At KSA, our English department fosters an enthusiasm, confidence and fluency in reading which will: awaken intellectual curiosity in our learners; expose them to a wide range of classical and modern literature; and give them the confidence & ambition to find, finesse and articulate their opinions on the texts they have studied with technical accuracy.
Our students should understand that all writers have an intent behind their writing and that there are a range of themes and contexts that influence writers. Students investigate individual authors further looking at how their work fits within genres and their historical contexts. Students make connections between the genres and texts they study.
Many of the key themes that influence writers go beyond their historical context: these include morality, identity, relationships, power and conflict. We need our students to understand how these themes, rather than being restricted to the pages of dusty books, are relevant to them, the world they inhabit today and the knowledge-rich adults they will become.
Morality: The theme of morality in our literature texts looks at the distinction between right and wrong and the impact that people’s actions have on others. In Dystopian fiction we look at how power can be exploitative & used immorally, in year 8 we look at the concept of a villain and we develop that further in year 9 by investigating the role of a tragic hero and evaluating how immoral decision-making leads ultimately to their own downfall.
Relationships: As well as looking at romantic relationships, we investigate family dynamics, the notion of friendship and the relationship between those with power and those without. We see this in the short stories studying in y7, the tragedy of Romeo and Juliet in year 8 and in the play studied in y9. In addition, by looking at The Romantics, students are asked to look at the relationships between people and their environments.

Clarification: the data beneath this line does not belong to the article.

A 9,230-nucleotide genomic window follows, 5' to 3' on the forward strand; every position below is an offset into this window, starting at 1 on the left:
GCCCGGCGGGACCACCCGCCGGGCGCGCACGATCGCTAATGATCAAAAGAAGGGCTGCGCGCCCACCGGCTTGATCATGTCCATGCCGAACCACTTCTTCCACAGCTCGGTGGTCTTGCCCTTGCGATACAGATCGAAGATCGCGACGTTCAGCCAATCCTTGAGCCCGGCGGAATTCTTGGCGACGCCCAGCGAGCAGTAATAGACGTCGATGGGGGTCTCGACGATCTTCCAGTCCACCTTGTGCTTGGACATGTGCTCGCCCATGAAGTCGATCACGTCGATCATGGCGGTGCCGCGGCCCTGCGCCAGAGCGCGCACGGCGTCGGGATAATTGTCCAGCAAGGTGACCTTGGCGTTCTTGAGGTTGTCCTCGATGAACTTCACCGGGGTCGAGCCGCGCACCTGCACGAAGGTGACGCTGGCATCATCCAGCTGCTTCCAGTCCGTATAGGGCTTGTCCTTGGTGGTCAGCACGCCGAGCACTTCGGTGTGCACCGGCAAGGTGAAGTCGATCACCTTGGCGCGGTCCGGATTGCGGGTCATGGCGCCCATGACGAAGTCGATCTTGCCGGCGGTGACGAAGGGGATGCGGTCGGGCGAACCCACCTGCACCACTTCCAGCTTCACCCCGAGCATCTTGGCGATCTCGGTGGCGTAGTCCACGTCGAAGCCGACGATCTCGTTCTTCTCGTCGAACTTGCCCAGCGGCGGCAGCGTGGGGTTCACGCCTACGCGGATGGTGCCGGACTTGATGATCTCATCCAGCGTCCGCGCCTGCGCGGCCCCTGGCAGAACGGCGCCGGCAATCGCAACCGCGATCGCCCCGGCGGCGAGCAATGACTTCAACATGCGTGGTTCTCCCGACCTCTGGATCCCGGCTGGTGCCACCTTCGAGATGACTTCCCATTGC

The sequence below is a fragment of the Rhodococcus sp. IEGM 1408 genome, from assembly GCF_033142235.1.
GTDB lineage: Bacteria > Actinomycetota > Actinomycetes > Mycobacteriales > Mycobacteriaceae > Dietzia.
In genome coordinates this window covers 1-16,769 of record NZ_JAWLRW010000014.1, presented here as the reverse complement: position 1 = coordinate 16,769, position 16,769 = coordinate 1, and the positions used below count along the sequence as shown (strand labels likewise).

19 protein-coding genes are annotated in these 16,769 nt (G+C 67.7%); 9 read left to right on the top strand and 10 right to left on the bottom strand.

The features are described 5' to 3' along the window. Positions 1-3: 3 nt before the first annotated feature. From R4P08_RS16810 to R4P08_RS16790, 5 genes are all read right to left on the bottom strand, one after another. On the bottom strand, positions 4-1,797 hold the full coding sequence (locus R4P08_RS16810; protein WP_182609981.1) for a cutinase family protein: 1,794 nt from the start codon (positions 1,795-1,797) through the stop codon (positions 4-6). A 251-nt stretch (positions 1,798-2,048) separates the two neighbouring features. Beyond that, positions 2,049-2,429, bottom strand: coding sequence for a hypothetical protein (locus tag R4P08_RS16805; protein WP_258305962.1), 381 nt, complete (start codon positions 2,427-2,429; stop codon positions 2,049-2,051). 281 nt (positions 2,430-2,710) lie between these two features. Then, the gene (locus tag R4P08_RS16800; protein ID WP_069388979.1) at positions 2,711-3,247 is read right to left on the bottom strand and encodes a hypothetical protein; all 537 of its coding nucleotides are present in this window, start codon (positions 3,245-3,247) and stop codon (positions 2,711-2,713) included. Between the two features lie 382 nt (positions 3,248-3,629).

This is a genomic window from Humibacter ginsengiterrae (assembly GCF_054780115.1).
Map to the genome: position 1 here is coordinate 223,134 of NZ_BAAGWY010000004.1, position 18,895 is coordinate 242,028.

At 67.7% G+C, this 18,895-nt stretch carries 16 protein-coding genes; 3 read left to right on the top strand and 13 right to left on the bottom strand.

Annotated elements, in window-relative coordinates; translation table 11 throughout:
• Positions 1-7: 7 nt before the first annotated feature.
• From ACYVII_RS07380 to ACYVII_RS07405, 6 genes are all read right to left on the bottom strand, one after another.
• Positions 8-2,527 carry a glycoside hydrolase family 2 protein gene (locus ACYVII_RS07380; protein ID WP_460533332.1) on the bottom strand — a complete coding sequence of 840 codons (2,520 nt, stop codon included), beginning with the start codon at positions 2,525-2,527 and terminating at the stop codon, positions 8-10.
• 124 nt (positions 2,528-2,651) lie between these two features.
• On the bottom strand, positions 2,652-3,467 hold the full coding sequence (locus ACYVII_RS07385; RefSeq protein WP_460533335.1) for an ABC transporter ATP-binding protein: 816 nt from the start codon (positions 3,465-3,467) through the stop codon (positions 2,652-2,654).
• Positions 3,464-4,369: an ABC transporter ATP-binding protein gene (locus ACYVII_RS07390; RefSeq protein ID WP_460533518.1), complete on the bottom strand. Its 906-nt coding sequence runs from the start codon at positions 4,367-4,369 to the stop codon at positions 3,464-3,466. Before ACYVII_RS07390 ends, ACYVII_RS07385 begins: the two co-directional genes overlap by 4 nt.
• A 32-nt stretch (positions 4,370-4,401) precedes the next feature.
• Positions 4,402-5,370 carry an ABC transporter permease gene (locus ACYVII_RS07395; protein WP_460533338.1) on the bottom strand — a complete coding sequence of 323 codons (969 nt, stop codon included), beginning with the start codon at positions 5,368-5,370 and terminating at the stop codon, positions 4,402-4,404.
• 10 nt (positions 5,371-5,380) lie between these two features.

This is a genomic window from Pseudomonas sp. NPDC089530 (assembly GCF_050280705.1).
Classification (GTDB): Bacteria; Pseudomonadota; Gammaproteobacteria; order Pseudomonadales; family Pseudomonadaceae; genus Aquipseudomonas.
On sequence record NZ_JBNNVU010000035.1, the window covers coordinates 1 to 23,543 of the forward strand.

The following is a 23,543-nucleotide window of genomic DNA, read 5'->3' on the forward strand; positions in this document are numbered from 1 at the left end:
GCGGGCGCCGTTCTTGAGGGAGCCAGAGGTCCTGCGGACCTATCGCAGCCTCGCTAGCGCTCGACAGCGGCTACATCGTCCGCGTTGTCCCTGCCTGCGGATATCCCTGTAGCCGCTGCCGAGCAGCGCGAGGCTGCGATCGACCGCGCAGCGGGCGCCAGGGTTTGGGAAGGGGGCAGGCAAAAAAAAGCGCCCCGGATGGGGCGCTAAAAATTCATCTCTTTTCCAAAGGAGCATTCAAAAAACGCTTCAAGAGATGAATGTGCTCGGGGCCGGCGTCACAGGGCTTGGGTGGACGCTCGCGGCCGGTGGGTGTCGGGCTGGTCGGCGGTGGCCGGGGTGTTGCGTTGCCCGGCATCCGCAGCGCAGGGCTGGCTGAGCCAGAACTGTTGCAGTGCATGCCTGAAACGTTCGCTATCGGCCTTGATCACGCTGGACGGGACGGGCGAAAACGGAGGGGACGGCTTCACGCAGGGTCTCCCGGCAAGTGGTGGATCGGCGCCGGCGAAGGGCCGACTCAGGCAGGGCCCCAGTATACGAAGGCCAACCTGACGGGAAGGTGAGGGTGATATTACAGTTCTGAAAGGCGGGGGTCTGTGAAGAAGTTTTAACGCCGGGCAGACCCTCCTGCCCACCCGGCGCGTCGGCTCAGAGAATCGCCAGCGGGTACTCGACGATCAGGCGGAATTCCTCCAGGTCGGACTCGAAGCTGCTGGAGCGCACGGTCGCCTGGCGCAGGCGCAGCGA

Identity: The study of literature allows us to investigate who we are and what it is in our relationships, upbringing, times we live in and culture that makes us who we are. Students study poetry from a range of cultures in year 7, investigate monologues that reveal a disturbing voice in year 8 and learn to express the ideas that are important to them in their personal speech delivered in year 9.
Power & Conflict: “drama is conflict” and this theme is key in a number of the texts we study. The sense of powerlessness is key in many of the dystopian extracts studied in y7, conflict is central to the tragedy in Romeo and Juliet, and can be applied to all the texts studied in year 9.
Key Stage 3
|Year 7||Short Stories|
|Shakespeare and the Tempest|
|Year 8||Modern Play|
|Villains and Dickens|
|Disturbed Voices Poetry|
|Romeo and Juliet|
|The Gothic, with Frankenstein|
Key Stage 4
|Power & Conflict Poetry Anthology|
|An Inspector Calls|
|A Christmas Carol|
|Year 11||Language papers 1 and 2|
|Review and development of Literature texts studied in year 10|